The Rise: Flash back to July 2006, and MySpace was the most-visited Web site in the U.S., raking in 4.5% of all Internet traffic. Even more than Friendster, the social network founded by Chris DeWolfe and Tom Anderson in January 2004 blurred the lines between online social interaction and the real world. And by 2005, the social network had become so righteously hip, even Rupert Murdoch wanted in, so News Corp. scooped up MySpace's parent company Intermix Media for a cool $580 million.
The Fall: If ever there was an under performer, it would be MySpace. Despite a recent (and radical) redesign positioning it as a niche entertainment, it's failed to change its fortunes so far. According to Compete, web site traffic declined more than 27%, from 77 million to 47 million visits during 2010, and News Corp.'s digital division, which includes MySpace, posted a revenue decline for its fiscal second quarter of 29%, while operating loss grew to $156 million from $125 million the same time a year ago. To add insult to injury, 500 employees got pink slips in January.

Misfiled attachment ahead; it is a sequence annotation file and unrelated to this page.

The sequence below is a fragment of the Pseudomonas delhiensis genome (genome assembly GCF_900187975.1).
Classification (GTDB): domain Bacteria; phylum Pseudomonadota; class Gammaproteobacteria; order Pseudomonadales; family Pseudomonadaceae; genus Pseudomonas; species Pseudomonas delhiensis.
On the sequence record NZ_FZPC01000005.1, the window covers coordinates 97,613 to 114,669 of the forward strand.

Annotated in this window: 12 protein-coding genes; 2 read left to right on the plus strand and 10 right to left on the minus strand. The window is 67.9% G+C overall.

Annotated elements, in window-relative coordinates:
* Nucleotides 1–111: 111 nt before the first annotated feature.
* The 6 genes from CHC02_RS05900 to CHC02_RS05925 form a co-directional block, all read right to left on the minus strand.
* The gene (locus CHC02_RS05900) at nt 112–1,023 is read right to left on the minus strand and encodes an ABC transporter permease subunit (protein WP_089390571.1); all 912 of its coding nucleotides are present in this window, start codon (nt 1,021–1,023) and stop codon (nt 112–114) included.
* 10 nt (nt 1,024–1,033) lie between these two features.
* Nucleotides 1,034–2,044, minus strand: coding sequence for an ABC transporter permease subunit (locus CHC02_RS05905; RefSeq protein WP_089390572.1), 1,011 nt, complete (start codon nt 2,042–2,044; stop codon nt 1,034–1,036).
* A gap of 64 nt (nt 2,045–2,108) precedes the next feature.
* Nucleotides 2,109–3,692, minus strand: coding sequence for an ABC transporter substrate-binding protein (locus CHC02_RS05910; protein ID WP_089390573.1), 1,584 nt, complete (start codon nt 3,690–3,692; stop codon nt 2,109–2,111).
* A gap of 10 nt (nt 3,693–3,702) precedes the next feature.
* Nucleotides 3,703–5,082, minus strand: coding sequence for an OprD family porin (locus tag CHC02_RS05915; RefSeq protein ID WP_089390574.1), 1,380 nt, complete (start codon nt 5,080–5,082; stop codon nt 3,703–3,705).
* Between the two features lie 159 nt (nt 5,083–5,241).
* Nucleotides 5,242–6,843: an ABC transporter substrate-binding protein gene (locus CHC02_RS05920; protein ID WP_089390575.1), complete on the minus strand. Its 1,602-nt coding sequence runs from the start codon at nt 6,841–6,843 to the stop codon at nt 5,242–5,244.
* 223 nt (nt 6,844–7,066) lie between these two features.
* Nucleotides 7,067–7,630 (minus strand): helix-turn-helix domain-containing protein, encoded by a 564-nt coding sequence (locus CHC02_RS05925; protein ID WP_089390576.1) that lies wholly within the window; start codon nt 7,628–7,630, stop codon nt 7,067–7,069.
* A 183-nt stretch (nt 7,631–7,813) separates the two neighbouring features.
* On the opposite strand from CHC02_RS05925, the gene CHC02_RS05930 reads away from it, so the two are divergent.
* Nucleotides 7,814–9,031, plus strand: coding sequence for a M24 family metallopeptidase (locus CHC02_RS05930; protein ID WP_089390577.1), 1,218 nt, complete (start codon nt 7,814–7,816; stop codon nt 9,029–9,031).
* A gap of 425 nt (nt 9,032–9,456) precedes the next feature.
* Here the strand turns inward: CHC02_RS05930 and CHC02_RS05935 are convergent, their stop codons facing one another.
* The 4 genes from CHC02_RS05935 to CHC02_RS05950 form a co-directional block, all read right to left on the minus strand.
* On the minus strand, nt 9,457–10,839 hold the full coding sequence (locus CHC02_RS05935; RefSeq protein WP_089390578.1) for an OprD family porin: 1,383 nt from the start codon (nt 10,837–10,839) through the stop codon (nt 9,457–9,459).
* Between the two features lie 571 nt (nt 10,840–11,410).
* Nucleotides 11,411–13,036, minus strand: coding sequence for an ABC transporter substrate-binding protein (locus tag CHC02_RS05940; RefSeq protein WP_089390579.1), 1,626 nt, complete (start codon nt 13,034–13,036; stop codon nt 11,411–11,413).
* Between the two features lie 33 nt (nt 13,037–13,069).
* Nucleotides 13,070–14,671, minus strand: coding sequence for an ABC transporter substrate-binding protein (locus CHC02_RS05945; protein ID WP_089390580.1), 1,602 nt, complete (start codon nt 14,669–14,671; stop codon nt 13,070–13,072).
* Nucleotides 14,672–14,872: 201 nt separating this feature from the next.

The Plan: News Corp. has publicly stated that MySpace has performed below expectations. As a result, it has reportedly hired Allen & Co., a media investment banking firm, to explore options like a possible sale.
The Challenge: Though parties like mobile social network MocoSpace are apparently interested in buying the once-social network, the question becomes less whether anyone will buy MySpace, but can its current management do anything to effectively halt its decline and prove its worth what ever devalued amount it ultimately ends fetching.